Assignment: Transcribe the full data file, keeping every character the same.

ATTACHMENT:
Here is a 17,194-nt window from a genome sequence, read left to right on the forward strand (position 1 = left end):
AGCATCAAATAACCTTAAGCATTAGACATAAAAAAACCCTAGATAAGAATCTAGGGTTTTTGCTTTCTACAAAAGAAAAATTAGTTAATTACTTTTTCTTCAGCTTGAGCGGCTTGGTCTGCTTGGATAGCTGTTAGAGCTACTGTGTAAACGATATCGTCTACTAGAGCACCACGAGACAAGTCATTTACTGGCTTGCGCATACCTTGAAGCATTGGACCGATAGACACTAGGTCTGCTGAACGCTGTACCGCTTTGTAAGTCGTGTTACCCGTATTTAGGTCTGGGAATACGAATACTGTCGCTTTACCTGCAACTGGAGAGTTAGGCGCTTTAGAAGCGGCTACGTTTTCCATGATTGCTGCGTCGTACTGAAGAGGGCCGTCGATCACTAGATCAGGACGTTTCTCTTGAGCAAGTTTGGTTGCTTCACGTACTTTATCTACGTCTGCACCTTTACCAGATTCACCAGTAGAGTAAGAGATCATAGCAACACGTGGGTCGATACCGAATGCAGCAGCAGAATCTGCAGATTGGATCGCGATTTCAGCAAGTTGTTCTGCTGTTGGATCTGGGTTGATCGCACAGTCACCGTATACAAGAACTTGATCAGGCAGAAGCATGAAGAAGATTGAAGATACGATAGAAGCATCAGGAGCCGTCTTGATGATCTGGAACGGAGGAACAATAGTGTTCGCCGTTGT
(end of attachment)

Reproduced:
Here is a 17,194-nt window from a genome sequence, read left to right on the forward strand (position 1 = left end):
AGCATCAAATAACCTTAAGCATTAGACATAAAAAAACCCTAGATAAGAATCTAGGGTTTTTGCTTTCTACAAAAGAAAAATTAGTTAATTACTTTTTCTTCAGCTTGAGCGGCTTGGTCTGCTTGGATAGCTGTTAGAGCTACTGTGTAAACGATATCGTCTACTAGAGCACCACGAGACAAGTCATTTACTGGCTTGCGCATACCTTGAAGCATTGGACCGATAGACACTAGGTCTGCTGAACGCTGTACCGCTTTGTAAGTCGTGTTACCCGTATTTAGGTCTGGGAATACGAATACTGTCGCTTTACCTGCAACTGGAGAGTTAGGCGCTTTAGAAGCGGCTACGTTTTCCATGATTGCTGCGTCGTACTGAAGAGGGCCGTCGATCACTAGATCAGGACGTTTCTCTTGAGCAAGTTTGGTTGCTTCACGTACTTTATCTACGTCTGCACCTTTACCAGATTCACCAGTAGAGTAAGAGATCATAGCAACACGTGGGTCGATACCGAATGCAGCAGCAGAATCTGCAGATTGGATCGCGATTTCAGCAAGTTGTTCTGCTGTTGGATCTGGGTTGATCGCACAGTCACCGTATACAAGAACTTGATCAGGCAGAAGCATGAAGAAGATTGAAGATACGATAGAAGCATCAGGAGCCGTCTTGATGATCTGGAACGGAGGAACAATAGTGTTCGCCGTTGT